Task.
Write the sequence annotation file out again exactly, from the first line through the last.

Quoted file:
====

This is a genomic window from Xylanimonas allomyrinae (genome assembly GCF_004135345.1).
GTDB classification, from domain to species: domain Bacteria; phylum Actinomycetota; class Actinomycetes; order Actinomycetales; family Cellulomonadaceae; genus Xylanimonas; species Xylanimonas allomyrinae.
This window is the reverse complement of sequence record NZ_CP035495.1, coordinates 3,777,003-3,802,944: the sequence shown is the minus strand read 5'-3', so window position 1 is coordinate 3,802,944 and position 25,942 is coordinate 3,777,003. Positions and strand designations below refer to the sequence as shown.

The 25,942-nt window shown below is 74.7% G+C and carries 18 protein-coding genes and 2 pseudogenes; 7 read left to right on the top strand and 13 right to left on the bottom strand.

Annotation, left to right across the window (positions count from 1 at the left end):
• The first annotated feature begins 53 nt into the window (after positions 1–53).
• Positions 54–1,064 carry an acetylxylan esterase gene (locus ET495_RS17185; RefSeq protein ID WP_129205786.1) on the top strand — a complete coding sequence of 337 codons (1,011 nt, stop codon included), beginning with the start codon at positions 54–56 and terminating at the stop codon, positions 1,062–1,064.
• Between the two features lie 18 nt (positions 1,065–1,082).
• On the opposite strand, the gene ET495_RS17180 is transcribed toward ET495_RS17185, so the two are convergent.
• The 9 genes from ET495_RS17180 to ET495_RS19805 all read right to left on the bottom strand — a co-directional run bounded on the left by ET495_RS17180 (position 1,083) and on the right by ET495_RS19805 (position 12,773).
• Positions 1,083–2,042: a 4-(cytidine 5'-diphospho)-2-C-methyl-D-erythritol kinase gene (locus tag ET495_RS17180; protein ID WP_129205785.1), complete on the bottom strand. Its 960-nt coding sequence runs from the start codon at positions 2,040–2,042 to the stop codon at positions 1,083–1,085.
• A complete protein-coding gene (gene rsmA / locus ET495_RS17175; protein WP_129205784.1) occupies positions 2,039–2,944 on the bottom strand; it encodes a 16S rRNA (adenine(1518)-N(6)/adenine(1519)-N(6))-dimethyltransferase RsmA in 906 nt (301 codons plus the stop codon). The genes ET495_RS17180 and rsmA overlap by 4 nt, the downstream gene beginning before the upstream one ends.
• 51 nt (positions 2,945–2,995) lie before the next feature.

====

This is a genomic window from Xylanimonas allomyrinae (genome assembly GCF_004135345.1).
GTDB classification, from domain to species: domain Bacteria; phylum Actinomycetota; class Actinomycetes; order Actinomycetales; family Cellulomonadaceae; genus Xylanimonas; species Xylanimonas allomyrinae.
This window is the reverse complement of sequence record NZ_CP035495.1, coordinates 3,777,003-3,802,944: the sequence shown is the minus strand read 5'-3', so window position 1 is coordinate 3,802,944 and position 25,942 is coordinate 3,777,003. Positions and strand designations below refer to the sequence as shown.

The 25,942-nt window shown below is 74.7% G+C and carries 18 protein-coding genes and 2 pseudogenes; 7 read left to right on the top strand and 13 right to left on the bottom strand.

Annotation, left to right across the window (positions count from 1 at the left end):
• The first annotated feature begins 53 nt into the window (after positions 1–53).
• Positions 54–1,064 carry an acetylxylan esterase gene (locus ET495_RS17185; RefSeq protein ID WP_129205786.1) on the top strand — a complete coding sequence of 337 codons (1,011 nt, stop codon included), beginning with the start codon at positions 54–56 and terminating at the stop codon, positions 1,062–1,064.
• Between the two features lie 18 nt (positions 1,065–1,082).
• On the opposite strand, the gene ET495_RS17180 is transcribed toward ET495_RS17185, so the two are convergent.
• The 9 genes from ET495_RS17180 to ET495_RS19805 all read right to left on the bottom strand — a co-directional run bounded on the left by ET495_RS17180 (position 1,083) and on the right by ET495_RS19805 (position 12,773).
• Positions 1,083–2,042: a 4-(cytidine 5'-diphospho)-2-C-methyl-D-erythritol kinase gene (locus tag ET495_RS17180; protein ID WP_129205785.1), complete on the bottom strand. Its 960-nt coding sequence runs from the start codon at positions 2,040–2,042 to the stop codon at positions 1,083–1,085.
• A complete protein-coding gene (gene rsmA / locus ET495_RS17175; protein WP_129205784.1) occupies positions 2,039–2,944 on the bottom strand; it encodes a 16S rRNA (adenine(1518)-N(6)/adenine(1519)-N(6))-dimethyltransferase RsmA in 906 nt (301 codons plus the stop codon). The genes ET495_RS17180 and rsmA overlap by 4 nt, the downstream gene beginning before the upstream one ends.
• 51 nt (positions 2,945–2,995) lie before the next feature.